The underground Jerusalem

In 1967, in the wake of the Six Day War, then-religious affairs minister Dr. Zerah Warhaftig decided to clear, excavate and expose the entire length of the Western Wall.

Kotel Tunnels 311 (photo credit:
Kotel Tunnels 311
(photo credit:
The excavations conducted 100 years earlier by Charles Wilson served as an example and inspiration.
The work was stopped in 1982 due to pressure by the Foreign Ministry and Jerusalem Municipality, but was resumed in 1985 at the initiative of Zevulun Hammer, the religious affairs minister at the time, who appointed a committee to carry it out.
Dan Bahat participated in this effort as both the Jerusalem district archeologist and the supervisor of the work, charged with documentation and the preparation of the tunnel for visitors. Bahat’s book, The Jerusalem Western Wall Tunnel, contains archeological reports and analyses, based upon his direct observations and subsequent interpretation of the findings.
Eventually, a long tunnel running along the entire length of the Western Wall was cleared and opened to the public. Due to the proximity of the Temple Mount and Arab suspicions, the work was carried out in secrecy and in consultation with the Israeli government, the Foreign Ministry, the Jerusalem Municipality and the Antiquities Authority. A wealth of archeological discoveries and finds justified the research and offered the Jewish people a new avenue for prayers, while the Muslim fears that neighborhood buildings might be endangered proved unfounded.
In this huge, illustrated and well-bound volume, which is nicely printed on chromo paper, Bahat sums up the decades of intense archeological research on the Western Wall tunnel, with all the pertinent details of its history, including various buildings, additions and changes.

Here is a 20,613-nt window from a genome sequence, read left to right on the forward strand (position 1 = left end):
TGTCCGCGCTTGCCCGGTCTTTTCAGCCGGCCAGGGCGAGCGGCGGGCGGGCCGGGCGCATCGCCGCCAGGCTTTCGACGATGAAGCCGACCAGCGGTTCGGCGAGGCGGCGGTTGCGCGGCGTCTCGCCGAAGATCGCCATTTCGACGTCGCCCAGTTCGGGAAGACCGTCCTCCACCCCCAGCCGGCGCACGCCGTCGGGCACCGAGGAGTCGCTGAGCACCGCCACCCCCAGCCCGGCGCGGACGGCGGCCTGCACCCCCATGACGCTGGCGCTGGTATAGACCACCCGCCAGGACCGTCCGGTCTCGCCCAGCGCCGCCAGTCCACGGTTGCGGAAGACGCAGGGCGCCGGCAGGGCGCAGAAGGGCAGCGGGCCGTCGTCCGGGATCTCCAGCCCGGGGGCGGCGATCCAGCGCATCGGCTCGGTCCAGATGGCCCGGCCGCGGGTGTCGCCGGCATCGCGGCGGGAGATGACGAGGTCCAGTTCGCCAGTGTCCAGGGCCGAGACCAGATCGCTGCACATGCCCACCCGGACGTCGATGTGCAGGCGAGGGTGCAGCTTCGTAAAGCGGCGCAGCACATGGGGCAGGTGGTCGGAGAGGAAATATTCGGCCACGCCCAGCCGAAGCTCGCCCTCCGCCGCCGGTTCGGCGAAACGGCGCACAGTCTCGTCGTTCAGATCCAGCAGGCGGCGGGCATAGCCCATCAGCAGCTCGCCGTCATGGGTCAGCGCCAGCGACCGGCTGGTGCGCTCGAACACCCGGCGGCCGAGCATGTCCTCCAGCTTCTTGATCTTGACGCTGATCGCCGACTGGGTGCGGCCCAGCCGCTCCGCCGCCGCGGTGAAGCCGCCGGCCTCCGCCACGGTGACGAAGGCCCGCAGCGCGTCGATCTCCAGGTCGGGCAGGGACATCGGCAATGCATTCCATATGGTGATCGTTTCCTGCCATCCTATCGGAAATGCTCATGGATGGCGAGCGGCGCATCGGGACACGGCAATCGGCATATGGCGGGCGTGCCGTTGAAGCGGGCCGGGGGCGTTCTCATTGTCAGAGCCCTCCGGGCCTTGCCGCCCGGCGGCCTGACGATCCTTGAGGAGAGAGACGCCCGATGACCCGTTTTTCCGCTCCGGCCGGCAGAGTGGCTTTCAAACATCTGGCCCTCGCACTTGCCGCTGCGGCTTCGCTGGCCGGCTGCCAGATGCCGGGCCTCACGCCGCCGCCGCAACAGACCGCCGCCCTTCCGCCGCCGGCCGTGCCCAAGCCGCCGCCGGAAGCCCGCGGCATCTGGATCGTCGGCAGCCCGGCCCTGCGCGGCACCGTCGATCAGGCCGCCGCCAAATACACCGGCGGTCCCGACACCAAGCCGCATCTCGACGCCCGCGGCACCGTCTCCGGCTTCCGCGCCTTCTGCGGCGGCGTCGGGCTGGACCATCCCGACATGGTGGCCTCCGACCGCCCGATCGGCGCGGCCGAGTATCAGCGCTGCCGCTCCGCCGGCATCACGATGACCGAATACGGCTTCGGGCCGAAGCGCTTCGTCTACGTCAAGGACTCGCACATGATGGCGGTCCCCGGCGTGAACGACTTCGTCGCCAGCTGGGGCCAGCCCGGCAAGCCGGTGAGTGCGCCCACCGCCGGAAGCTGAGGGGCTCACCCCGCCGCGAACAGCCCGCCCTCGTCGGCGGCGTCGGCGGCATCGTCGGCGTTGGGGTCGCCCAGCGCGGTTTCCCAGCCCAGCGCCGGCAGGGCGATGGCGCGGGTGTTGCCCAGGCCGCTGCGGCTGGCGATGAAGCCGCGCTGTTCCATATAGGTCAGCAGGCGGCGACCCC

The author, a participant in numerous archeological excavations and publications on ancient Jerusalem, is an associate professor at the Faculty of Theology, University of St. Michael’s College in the University of Toronto. He received his doctorate in medieval history at the Hebrew University of Jerusalem, and worked at the Antiquities Authority from 1963 to 1990.
He was a senior lecturer at Bar-Ilan University’s Department of Land Studies from 1996 to 2004, and conducted the tunnel excavations until 2006.
The monumental Herodian period construction of the Wall, characterized by huge ashlars, was found along the entire length of the tunnel – except at the very northern end, where it was incomplete.
One of the four western gates to the Temple, known today as the Warren Gate, may be now seen by visitors, and this is significant due to its proximity to the Holy of the Holies site of the Second Temple, which served as a place of prayer for medieval Jewry.
After a general introduction, each particular section of the tunnel’s excavation is distinctly described in a series of consecutive chapters like “The Great Bridge Complex and Wilson’s Arch” or “The Passage from the Western Wall Plaza to Wilson’s Arch.” Each section of the tunnel is marked by a reference number and the text is accompanied by numerous photographs from different angles and drawings, allowing a better understanding of the site, even for casual readers.